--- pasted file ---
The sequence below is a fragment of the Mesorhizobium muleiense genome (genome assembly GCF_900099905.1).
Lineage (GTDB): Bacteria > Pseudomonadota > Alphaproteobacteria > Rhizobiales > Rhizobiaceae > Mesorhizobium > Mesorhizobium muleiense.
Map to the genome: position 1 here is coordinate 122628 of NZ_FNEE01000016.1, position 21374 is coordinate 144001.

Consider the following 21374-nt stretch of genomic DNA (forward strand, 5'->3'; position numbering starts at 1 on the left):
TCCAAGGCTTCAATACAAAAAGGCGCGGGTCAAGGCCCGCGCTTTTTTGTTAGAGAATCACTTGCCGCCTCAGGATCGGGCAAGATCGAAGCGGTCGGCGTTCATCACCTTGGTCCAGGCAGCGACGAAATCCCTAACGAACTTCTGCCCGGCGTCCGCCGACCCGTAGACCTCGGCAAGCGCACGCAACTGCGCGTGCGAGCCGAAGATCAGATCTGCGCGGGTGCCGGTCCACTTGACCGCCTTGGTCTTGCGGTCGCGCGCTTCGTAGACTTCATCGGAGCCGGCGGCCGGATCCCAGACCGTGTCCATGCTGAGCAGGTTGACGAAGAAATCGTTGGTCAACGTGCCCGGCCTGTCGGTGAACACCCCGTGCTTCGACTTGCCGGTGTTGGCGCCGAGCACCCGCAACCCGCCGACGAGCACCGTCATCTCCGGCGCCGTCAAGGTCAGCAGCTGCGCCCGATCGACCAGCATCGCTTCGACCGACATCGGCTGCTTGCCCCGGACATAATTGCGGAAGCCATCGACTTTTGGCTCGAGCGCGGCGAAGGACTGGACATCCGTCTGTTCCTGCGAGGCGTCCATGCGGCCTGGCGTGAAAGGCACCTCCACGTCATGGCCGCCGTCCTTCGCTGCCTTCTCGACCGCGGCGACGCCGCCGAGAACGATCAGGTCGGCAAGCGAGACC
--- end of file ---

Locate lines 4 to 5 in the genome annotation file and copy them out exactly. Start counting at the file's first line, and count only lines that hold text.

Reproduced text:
Consider the following 21374-nt stretch of genomic DNA (forward strand, 5'->3'; position numbering starts at 1 on the left):
TCCAAGGCTTCAATACAAAAAGGCGCGGGTCAAGGCCCGCGCTTTTTTGTTAGAGAATCACTTGCCGCCTCAGGATCGGGCAAGATCGAAGCGGTCGGCGTTCATCACCTTGGTCCAGGCAGCGACGAAATCCCTAACGAACTTCTGCCCGGCGTCCGCCGACCCGTAGACCTCGGCAAGCGCACGCAACTGCGCGTGCGAGCCGAAGATCAGATCTGCGCGGGTGCCGGTCCACTTGACCGCCTTGGTCTTGCGGTCGCGCGCTTCGTAGACTTCATCGGAGCCGGCGGCCGGATCCCAGACCGTGTCCATGCTGAGCAGGTTGACGAAGAAATCGTTGGTCAACGTGCCCGGCCTGTCGGTGAACACCCCGTGCTTCGACTTGCCGGTGTTGGCGCCGAGCACCCGCAACCCGCCGACGAGCACCGTCATCTCCGGCGCCGTCAAGGTCAGCAGCTGCGCCCGATCGACCAGCATCGCTTCGACCGACATCGGCTGCTTGCCCCGGACATAATTGCGGAAGCCATCGACTTTTGGCTCGAGCGCGGCGAAGGACTGGACATCCGTCTGTTCCTGCGAGGCGTCCATGCGGCCTGGCGTGAAAGGCACCTCCACGTCATGGCCGCCGTCCTTCGCTGCCTTCTCGACCGCGGCGACGCCGCCGAGAACGATCAGGTCGGCAAGCGAGACC